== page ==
Peter Duesberg Biography
Honesty & Integrity in Science, And Its Reception In The Modern Scientific World
The section on AIDS in Kicking the Sacred Cow relates how I became interested in the issue after meeting molecular cell biologist Peter Duesberg of the University of California at Berkeley, when I was living in California in the early 1980s. Duesberg's fellow biochemist and long-time personal friend Harvey Bialy, also founding scientific editor of the journal Nature Biotechnology, has written an account of cancer and AIDS research centered around Duesberg's story, which provides a comprehensive and entertaining scientific mini-education in itself. Duesberg became known for his pioneering work showing viruses not to be the cause of cancer, earning him California's Outstanding Investigator award, membership to the National Academy of Sciences, and short-listing for a Nobel Prize. Then in the 80s, he published a series of insightful papers questioning the conventional theory of AIDS, which was greeted not by professional respect or objective appraisal of his proposals, but by ridicule, misrepresentation, and attacks by defensive egos and threatened political and commercial interests. When his career had been all but ended by defunding and professional ostracization, intervention by a private philanthropist enabled Duesberg to rebuild a research program in conjunction with partners in Germany. Never to be deterred, his latest work challenges the theory of mutant genes at the cause of cancer that for decades has formed the unquestioned basis of mainstream cancer research. But it is attracting attention, and seems to have begun his restoration to professional respectability. Let's hope to see the process completed rapidly.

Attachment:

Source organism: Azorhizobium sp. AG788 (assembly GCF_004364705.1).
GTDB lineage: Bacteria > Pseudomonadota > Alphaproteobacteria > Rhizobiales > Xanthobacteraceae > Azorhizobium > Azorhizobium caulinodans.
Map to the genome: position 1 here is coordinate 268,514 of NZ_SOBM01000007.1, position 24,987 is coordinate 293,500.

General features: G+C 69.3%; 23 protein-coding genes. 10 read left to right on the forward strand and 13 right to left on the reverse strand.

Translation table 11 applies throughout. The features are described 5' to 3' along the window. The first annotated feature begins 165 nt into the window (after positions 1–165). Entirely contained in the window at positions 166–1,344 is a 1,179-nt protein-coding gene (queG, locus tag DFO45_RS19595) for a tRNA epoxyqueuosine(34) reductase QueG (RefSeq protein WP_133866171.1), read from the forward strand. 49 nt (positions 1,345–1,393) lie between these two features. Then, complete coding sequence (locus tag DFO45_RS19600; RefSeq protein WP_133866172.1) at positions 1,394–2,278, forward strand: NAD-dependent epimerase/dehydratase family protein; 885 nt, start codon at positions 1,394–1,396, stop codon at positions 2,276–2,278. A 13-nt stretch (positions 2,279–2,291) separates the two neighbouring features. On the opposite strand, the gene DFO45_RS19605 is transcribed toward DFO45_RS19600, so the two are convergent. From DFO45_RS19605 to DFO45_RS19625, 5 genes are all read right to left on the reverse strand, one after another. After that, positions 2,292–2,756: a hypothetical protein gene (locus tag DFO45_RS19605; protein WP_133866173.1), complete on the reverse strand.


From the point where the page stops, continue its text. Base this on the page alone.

Oncogenes, Aneuploidy and AIDS: A Scientific Life and Times of Peter H. Duesberg, by Harvey Bialy, The Institute of Biotechnology of the Autonomous National University of Mexico, 328 pp., ISBN 1-55643-531-2